Edited by Jane Rosemarin
  • Title: Modular Origami
  • Author: Tung Ken Lam
  • Publisher: Schiffer Craft (April 28, 2023)
  • ISBN-13: 978-0-7643-6551-5
  • Binding: Paperback, section sewn
  • Pages: 128
  • Printing: Full color

The book is nicely presented, with velvet lamination on the cover and with good use of spot UV varnish, giving the title and photographs a glossy, vibrant finish. It measures approximately 8½ by 10 inches and is about ½-inch thick, with a section sewn binding (each signature sewn and glued along the spine), this allows the book to be opened out without damaging the spine. There are large, bright pictures, clear diagrams and written instructions for each project.

The book starts with the table of contents, listing the 18 different models (each model is a “project”) across three chapters: “Rings and Stars,” “Polyhedra” and “Action Models.” Following the table of contents, there’s a detailed introduction and a “Getting Started” chapter. As part of the introduction, there’s a comprehensive list of useful terms, which is thorough, although a little math heavy. Having said that, this book is all about modular origami, and a basic understanding of the mathematical concepts and the underlying polyhedra is necessary in order to build many of the models. “Getting Started” covers everything that you need to know, from paper choice to symbols and sizing paper. Although this chapter assumes no prior knowledge, I think a complete novice may find some of the projects a little challenging.

The first chapter of models, “Rings and Stars,” contains four projects (two flat, and two 3D) ranging from five to twelve pieces. I chose to fold WXYZ, a 12-piece model in the form of four intersecting triangular planes. I must admit, though, I should have used the recommended paper size, as folding a smaller version proved very challenging, especially during assembly.

WXYZ by Tung Ken Lam. Folded by Edward Holmes.

The next chapter, “Polyhedra,” contains seven projects comprising a mixture of traditional, original and other peoples’ designs. Being a fan of geometry and polyhedra, and having whetted my appetite with the previous model, I was keen to fold several models from this chapter. The first of these was the Snub Dodecahedron on the cover. Tung Ken first shows how to fold the modules and then proceeds to explain how four different models can be assembled using different numbers of these modules.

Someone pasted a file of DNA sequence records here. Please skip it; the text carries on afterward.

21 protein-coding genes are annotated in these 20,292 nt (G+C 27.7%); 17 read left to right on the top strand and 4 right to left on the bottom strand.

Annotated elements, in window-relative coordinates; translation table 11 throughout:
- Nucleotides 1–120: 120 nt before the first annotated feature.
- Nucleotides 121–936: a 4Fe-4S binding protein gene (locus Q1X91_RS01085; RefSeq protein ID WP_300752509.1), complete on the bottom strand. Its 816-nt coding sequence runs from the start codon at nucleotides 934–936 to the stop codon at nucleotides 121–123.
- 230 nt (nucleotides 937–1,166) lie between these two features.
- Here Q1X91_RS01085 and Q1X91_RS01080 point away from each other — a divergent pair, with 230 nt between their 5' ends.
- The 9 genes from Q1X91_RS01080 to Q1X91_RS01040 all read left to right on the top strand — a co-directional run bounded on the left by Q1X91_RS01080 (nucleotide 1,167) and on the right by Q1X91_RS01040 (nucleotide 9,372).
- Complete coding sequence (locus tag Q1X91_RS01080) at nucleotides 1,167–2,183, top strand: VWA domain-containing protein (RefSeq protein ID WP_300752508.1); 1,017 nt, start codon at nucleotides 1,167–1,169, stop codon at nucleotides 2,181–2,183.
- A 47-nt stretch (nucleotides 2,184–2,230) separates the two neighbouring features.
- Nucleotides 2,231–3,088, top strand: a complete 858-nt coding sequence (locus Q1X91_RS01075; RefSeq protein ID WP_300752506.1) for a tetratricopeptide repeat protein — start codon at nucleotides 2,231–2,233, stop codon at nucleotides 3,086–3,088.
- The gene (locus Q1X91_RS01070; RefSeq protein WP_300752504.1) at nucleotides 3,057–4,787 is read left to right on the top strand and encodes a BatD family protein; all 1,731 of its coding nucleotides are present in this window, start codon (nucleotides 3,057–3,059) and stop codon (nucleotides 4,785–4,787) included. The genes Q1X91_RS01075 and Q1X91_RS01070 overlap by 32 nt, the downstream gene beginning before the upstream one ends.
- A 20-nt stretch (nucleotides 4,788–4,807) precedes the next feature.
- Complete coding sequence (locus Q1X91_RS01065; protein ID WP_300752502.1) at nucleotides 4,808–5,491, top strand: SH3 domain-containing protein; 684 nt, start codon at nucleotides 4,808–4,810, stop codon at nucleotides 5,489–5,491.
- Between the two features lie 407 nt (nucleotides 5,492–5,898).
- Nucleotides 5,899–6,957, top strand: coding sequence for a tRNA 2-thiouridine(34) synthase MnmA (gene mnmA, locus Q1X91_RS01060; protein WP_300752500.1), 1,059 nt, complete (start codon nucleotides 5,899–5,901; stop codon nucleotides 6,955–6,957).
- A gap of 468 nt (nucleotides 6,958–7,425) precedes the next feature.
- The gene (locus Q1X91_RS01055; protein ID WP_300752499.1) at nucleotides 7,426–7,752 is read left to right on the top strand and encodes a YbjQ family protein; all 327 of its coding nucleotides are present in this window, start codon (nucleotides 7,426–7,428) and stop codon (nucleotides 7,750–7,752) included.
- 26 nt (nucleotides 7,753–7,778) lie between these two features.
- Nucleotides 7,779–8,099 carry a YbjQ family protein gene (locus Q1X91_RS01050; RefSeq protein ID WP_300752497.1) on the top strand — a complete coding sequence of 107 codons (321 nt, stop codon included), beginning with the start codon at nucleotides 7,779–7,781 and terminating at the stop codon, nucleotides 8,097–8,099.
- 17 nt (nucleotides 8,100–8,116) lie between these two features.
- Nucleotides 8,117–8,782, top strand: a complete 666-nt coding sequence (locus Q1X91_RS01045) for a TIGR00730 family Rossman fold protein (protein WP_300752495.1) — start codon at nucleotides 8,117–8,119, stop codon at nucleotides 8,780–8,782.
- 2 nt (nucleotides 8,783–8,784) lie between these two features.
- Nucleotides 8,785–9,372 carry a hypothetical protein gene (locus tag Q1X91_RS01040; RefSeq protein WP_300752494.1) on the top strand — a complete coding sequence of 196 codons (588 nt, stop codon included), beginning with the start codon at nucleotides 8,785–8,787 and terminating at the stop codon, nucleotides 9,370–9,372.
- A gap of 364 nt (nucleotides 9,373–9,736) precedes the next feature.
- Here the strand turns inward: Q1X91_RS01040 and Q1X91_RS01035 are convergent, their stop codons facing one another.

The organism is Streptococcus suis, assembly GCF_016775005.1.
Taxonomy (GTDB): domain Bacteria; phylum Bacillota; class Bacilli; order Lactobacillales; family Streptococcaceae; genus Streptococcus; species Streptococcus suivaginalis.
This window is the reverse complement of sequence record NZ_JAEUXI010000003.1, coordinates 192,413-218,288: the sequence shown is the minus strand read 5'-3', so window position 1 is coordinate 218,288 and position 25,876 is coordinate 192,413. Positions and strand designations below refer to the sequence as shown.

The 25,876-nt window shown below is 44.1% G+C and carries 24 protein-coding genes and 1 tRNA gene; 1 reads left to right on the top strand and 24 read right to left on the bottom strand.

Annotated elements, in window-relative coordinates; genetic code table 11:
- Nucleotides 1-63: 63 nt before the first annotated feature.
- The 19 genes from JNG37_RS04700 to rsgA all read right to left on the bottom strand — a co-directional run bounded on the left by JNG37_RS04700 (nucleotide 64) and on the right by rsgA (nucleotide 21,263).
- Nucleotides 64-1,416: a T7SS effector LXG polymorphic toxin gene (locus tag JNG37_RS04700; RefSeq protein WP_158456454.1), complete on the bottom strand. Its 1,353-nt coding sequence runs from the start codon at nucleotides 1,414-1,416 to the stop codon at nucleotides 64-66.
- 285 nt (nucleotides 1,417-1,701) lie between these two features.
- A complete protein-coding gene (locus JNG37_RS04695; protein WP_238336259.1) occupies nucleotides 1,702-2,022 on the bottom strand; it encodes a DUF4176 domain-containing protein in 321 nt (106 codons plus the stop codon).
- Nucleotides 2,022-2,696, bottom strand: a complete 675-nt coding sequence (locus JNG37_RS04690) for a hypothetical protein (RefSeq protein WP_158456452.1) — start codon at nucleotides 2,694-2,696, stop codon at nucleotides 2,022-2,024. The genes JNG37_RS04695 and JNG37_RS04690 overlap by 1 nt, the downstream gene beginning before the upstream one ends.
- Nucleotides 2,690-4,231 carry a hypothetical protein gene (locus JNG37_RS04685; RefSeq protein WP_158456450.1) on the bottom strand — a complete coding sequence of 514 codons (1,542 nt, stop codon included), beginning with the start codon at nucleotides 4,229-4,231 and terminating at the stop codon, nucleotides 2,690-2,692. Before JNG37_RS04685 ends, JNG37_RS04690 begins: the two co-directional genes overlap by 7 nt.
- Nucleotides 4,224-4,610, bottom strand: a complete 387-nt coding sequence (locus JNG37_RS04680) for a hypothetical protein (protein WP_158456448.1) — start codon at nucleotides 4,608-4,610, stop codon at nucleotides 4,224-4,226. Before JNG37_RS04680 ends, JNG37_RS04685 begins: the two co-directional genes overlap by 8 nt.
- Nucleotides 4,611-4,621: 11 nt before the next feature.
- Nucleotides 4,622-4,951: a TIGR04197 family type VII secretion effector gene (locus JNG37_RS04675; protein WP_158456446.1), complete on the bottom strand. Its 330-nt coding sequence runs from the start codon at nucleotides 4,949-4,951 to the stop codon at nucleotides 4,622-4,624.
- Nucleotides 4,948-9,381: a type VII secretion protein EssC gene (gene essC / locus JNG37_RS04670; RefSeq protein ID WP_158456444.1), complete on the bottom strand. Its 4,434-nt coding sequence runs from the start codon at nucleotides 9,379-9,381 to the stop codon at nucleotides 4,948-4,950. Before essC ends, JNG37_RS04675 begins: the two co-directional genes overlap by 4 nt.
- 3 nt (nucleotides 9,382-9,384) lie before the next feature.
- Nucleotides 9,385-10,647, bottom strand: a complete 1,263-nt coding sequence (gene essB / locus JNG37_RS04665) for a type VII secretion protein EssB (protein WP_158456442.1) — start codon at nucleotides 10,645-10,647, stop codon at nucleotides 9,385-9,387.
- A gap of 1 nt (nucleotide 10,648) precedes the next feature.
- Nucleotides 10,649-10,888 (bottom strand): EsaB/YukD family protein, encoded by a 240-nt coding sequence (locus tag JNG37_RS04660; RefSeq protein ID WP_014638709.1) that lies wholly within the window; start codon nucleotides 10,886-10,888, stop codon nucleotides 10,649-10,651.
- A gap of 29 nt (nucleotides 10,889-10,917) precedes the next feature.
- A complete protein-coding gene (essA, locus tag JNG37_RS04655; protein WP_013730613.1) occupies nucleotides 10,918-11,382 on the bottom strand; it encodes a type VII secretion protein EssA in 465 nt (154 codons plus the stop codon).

Snub Dodecahedron by Tung Ken Lam. Folded by Edward Holmes.

The second project that I folded from this chapter was Dodecahedron No. 14 by Silvana Betti Mamino from Italy. The module was very simple to fold, and although the model required 30 pieces, it was relatively easy to assemble, with pleasing results. Tung Ken shows with clear diagrams how to evenly distribute five different colors.

Dodecahedron No. 14 by Silvana Betti Mamino. Folded by Edward Holmes.

Before moving on to the final chapter of models, I chose to jump back a little and fold Spiral Cube, also pictured on the cover. Although the model is visually appealing, there are some very small folds, and the assembly was particularly challenging. The finished model, however, is visually stimulating and demonstrates nicely how four colors can be used to good effect when folding a cube. As a perfectionist, I don’t like seeing the small slivers of white that occasionally showed, even with careful folding, but this could be easily eliminated by using a mono-colored paper.

Spiral Cube by Tung Ken Lam. Folded by Edward Holmes.

The final projects chapter, “Action Models,” contains six projects. I decided to fold Robert Neale’s classic Skeletal Octahedron, made from six waterbomb bases. Although I’m familiar with this model, I found the instructions to be very clear, particularly when it came to the assembly, which can be tricky. The model spins when held gently between the palms of your hands … again, a pleasing result.

Skeletal Octahedron by Robert Neale. Folded by Edward Holmes

What sets this book apart from other modular origami books is the clear mathematical explanations given throughout. Of particular interest to some people may be the final chapter, “Going Further,” which describes in detail how you can create your own models by adapting other designs (working through several what-if scenarios). The last section of this chapter is a comprehensive list of Further Reading. The book concludes with a bibliography.

To summarize, “Modular Origami” is a nicely presented book that contains an interesting selection of both original models and classics from other designers, each accompanied with clear diagrams and written instructions. The models range from simple to high intermediate and are grouped into categories, so it’s well worth dipping in and out, picking models that appeal to you. And if you can’t quite manage a model on your first attempt, put it down and come back to it, be it the next day, or in a few weeks’ time. This book is available worldwide, through Amazon, and worth adding to your collection, especially if you’re passionate about polyhedra.